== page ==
For Younger Class Of Political Operatives, Gay Rights Issues Often Pit Them Against Their Candidates
WASHINGTON -- It's become a political truism to say that there is a generational divide with respect to gay rights, as polling data bears out the fact that younger voters, even conservatives, are far more in favor of same-sex marriage than their elders.
But as the 2012 election, particularly the Republican presidential primary, takes shape, that divide -- even between some presumptive candidates and their younger staffers -- has been drawn more sharply into focus.
Over the course of the past week or so, James Richardson, who served as online communications manager for the Republican National Committee in the 2008 cycle, was signed up by Gov. Haley Barbour (R-Miss.) to serve as a communications adviser for his Political Action Committee and, likely, his presidential campaign. A well-respected operative within GOP circles, Richardson had run a personal blog in between those two stints. And at some point in time -- more than two years ago -- he argued that the Republican Party should embrace the philosophical concepts (and political benefits) of gay adoption and gay marriage.
“[T]he Republican Party is at a defining crossroads,” Richardson wrote on his site. “Now is not the time for an echo chamber. And homosexual demagoguery is not the answer to the Party’s woes, particularly when gay men and women represent the only demographic in which John McCain bested President Bush (27% to 19% based on exit polling).”
Such musings are increasingly common among younger conservatives. But, a Democratic source pointed out, after Richardson signed up with Barbour -- who has long opposed gay marriage -- his post was removed, replaced with a “no results found” message.
Richardson declined to comment for this report, but stressed that he took the site down of his own volition, not at the behest of anyone in Barbour's orbit. He could have kept it up, but that would have produced the awkward specter for a candidate and a top staffer arguing opposing sides of a prominent social issue. Communications aides, after all, are supposed to be the messengers, not the message.
Of course, it's not groundbreaking that a campaign hand has a policy disagreement with the boss. But the removal of Richardson’s post underscores a far more telling feature of the modern Republican Party: A large chunk of the GOP operative class has no problem with expanding gay rights, but those staffers nonetheless work for candidates who are principally opposed to such moves.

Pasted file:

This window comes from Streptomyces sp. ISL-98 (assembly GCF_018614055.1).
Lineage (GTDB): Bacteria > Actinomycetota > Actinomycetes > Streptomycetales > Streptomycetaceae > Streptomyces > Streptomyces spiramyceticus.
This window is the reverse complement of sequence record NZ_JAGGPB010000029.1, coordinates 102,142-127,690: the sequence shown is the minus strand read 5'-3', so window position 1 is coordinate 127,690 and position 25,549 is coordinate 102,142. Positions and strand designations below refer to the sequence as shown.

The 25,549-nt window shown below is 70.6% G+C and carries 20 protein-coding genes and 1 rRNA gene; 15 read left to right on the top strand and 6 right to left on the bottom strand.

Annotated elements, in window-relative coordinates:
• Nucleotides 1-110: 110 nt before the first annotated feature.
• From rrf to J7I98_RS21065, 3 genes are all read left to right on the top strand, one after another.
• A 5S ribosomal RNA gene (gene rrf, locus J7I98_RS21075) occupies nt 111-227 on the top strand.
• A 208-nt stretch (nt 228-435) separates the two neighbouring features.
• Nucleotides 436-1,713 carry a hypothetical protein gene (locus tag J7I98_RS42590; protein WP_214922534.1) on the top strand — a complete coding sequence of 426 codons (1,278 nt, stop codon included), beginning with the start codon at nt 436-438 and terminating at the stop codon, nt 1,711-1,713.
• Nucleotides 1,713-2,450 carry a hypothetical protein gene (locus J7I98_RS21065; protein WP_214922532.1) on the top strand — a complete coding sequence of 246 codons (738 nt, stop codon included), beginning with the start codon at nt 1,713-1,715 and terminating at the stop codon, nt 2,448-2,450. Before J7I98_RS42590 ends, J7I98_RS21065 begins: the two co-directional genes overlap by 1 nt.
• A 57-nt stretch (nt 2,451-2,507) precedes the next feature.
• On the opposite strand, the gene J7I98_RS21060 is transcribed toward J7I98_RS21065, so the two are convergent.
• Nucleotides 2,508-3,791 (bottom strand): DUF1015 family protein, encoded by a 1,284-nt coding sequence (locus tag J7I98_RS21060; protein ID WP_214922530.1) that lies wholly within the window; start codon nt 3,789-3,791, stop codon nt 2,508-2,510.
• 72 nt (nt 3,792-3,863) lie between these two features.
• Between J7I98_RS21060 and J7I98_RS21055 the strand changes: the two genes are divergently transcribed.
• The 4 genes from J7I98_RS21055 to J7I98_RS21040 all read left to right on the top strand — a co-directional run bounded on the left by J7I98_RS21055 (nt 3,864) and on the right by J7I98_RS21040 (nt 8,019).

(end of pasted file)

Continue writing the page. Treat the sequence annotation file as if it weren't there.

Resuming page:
Steve Schmidt, who managed John McCain’s presidential campaign in 2008, waited until after the election to announce that he not only supports gay marriage but also believed the Republican Party would be better off supporting it in its platform. Ken Mehlman, who served as the campaign manager for the 2004 presidential reelection campaign of George W. Bush -- in which the prospect of gay marriage served as a key, divisive social issue -- came out of the closet only after removing himself thoroughly from politics.
Below campaigns' top tiers, such ideological differences are even more common. Liz Mair, who worked alongside Richardson at the Republican National Committee and helped the McCain campaign, joined the firm Hynes Communications after the 2008 election. While at that post, she shifted between the worlds of commentary, campaign consulting and issue advocacy -- the latter of which landed her a gig on the advisory board of the Republican group GOProud, which supports expanding gay rights.
For Mair and other operatives, such juggling has its benefits, not least of which is the sense of ideological liberation that comes from being off the trail. But it also has a self-censoring effect -- essentially discouraging so-called “campaign gypsies” from divulging personal political beliefs lest they be used to haunt their next candidate employer.
“I'd love to live in a world where my political views corresponded 100 percent with those of any given candidate out there, but the reality is, the best-case scenario is that as an operative, you agree with your candidate on 90 to 99 percent of the issues, and 100 percent on those that matter most to you,” Mair told The Huffington Post. “I don't think there's ever a situation where someone agrees 100 percent on everything, though. Certainly, I've never been lucky enough to identify a candidate with whom I do agree 100 percent.”
Indeed, so far only a few candidates in the prospective Republican presidential field have even hinted an openness toward gay marriage. Former Utah Gov. Jon Huntsman endorsed civil unions in his state, and more recently, former Louisiana Gov. Buddy Roemer said he was fine with states legalizing gay marriage, though he still supports the federal policy that defines marriage as between a man and a woman.
To a lesser extent, the same dynamic that Mair and Richardson face is true on the Democratic side of the aisle. Chris Kofinis, a longtime operative who helped encourage the retail giant Walmart to embrace policies of equality towards gay employees, now serves as the chief of staff to Sen. Joe Manchin (D-W.Va.), the only Democrat vote against a repeal of the army’s “don’t ask, don’t tell” policy.
A number of White House staffers, meanwhile, admit in private that they support gay marriage -- a position that President Barack Obama has kept at arm’s length. Steve Hildebrand, Obama's openly gay former deputy campaign chairman, has walked a fine line with respect to urging the administration to be bolder in its gay rights agenda and openly criticizing its meekness.
“[T]his is a bipartisan issue,” Mair said, “but it's also an issue that has arisen because of the kinds of functions that must be performed in campaigns these days, and the fact that for various reasons, operatives are more in the public eye as personalities in their own right than perhaps they once were.”